Ephesians 6:4: Parental Discipline

The main parental responsibilities of instruction, love and discipline can be assigned to the ways in which we mediate Christ’s mediatorship as prophet, priest and king. We have looked at our parental responsibilities as prophets and priests, but now we need to turn to the matter of authority and discipline. In saying the word discipline we all have certain pictures in our mind, most people think about spanking or corporal punishment. That certainly is a part of it but not the whole. As we consider our role as God’s representatives in the home and ensuring that His rule is the rule of our homes we must remember that God disciplines us in two ways. We will call these proactive discipline and reactive discipline, one is positive and preventative; the other is negative and restorative. We derive these two categories of discipline by meditating on what the author of Hebrews says about enduring the trial of persecution in Heb. 12:5-11,

‘And have you forgotten the exhortation that addresses you as sons? “My son, do not regard lightly the discipline of the Lord, nor be weary when reproved by him. For the Lord disciplines the one he loves, and chastises every son whom he receives.” It is for discipline that you have to endure. God is treating you as sons. For what son is there whom his father does not discipline? 8 If you are left without discipline, in which all have participated, then you are illegitimate children and not sons. 9 Besides this, we have had earthly fathers who disciplined us and we respected them. Shall we not much more be subject to the Father of spirits and live? 10 For they disciplined us for a short time as it seemed best to them, but he disciplines us for our good, that we may share his holiness. 11 For the moment all discipline seems painful rather than pleasant, but later it yields the peaceful fruit of righteousness to those who have been trained by it.’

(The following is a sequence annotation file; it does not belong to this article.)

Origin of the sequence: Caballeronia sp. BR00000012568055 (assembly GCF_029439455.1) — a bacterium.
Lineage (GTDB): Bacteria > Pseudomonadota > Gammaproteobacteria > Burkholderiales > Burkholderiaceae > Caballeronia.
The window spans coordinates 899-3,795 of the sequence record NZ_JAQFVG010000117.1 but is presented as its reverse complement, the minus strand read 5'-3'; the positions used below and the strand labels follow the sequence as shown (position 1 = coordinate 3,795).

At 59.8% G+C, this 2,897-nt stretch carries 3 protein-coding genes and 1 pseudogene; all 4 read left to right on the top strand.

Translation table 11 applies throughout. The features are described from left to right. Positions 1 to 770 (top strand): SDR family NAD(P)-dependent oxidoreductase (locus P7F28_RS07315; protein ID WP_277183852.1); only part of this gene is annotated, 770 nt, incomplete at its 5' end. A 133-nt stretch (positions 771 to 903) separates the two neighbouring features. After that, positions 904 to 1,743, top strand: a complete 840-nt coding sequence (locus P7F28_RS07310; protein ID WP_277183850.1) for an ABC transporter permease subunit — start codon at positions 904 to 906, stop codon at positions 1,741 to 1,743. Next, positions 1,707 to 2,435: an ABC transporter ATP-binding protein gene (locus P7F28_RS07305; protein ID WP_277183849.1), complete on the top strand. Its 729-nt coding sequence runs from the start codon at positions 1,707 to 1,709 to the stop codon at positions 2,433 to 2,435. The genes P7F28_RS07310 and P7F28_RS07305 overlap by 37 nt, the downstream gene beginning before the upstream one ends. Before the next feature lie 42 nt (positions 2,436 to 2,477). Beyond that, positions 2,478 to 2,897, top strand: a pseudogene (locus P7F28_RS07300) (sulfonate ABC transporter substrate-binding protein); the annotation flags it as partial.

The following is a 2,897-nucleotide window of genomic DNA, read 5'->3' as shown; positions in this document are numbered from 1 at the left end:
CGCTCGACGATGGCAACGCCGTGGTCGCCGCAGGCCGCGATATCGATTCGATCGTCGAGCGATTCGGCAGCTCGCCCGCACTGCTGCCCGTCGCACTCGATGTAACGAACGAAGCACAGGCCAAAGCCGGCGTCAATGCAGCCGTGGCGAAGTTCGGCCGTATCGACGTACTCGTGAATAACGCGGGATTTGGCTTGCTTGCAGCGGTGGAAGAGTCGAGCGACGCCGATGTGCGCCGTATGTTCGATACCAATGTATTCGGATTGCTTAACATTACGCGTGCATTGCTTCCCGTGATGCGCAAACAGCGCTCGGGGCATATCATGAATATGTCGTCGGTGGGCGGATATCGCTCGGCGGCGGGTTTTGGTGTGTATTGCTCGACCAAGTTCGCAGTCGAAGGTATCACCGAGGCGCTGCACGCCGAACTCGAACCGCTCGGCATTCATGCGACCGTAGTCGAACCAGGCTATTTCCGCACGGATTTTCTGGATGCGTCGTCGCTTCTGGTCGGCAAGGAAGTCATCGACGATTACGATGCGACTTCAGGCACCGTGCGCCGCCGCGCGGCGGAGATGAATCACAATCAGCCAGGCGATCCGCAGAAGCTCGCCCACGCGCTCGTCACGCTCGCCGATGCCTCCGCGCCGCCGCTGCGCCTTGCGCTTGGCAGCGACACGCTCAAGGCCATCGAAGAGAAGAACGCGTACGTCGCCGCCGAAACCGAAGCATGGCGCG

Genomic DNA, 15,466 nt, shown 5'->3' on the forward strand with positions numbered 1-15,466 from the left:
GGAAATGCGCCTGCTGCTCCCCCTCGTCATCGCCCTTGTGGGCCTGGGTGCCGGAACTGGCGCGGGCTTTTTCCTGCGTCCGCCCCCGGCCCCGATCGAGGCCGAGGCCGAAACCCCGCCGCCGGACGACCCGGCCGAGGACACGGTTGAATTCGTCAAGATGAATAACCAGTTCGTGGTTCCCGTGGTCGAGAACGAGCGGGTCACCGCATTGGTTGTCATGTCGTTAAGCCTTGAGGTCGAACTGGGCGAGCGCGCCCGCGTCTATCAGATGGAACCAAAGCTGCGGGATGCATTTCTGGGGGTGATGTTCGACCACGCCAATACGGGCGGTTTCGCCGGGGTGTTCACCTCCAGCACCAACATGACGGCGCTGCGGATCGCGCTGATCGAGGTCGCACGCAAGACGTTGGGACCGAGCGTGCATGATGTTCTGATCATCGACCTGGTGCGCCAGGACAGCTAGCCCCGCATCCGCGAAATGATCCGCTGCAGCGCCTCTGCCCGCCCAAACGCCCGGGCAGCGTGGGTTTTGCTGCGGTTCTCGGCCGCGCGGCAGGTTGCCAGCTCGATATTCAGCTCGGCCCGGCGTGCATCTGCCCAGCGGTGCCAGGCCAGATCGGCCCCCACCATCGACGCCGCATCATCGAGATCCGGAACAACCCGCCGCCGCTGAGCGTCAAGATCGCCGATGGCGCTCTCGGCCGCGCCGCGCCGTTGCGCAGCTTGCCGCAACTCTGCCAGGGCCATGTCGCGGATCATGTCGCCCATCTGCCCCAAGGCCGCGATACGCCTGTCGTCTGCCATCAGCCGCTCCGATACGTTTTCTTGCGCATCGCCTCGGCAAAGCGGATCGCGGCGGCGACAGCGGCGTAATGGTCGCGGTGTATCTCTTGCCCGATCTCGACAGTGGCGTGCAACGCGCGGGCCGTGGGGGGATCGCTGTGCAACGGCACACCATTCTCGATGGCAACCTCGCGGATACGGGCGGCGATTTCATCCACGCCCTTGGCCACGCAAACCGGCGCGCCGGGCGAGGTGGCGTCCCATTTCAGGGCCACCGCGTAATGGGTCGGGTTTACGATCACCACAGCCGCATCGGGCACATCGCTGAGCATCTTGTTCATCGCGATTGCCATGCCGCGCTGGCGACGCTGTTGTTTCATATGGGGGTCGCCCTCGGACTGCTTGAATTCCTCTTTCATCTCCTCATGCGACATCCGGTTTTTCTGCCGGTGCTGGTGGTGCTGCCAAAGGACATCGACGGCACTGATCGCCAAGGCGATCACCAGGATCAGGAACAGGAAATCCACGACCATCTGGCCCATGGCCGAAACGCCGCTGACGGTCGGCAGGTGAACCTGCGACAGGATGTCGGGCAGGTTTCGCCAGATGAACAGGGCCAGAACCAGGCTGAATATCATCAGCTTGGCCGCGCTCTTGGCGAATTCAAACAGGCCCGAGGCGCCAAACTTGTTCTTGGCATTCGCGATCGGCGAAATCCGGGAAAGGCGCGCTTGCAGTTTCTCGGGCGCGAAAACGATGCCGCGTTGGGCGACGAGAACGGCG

What is important to recognize in the way in which this quote from Prov. 3:11-12 is applied is that the people who are being written to have done nothing wrong to merit punishment. They are being invited to view an unmerited hardship, in this instance persecution as from the hands of a loving Father for their good. He is helping these persecuted saints to see that our Father has two of doing discipline. On the one hand there is a reactive discipline where in response to particular sins He chastens us. But then there is another form which we are to attribute to any painful providences that we receive from the Father’s hand. God, because of His love for us, and because of our sinfulness which is replaced by good character through trouble and trial, proactively allows situations that call for perseverance to produce good character. This means that when God parents us, His discipline in our lives takes two forms. On the one hand He reactively chastens us for specific sin; but then He also proactively refines us for general sinfulness and the production of holiness. As a loving and holy Father He employs proactive and reactive discipline and we should do not less. For our final look at Ephesians 6:4, we will be dealing with the controversial matter of discipline, ‘Fathers, do not provoke your children to anger, but bring them up in the discipline and instruction of the Lord.’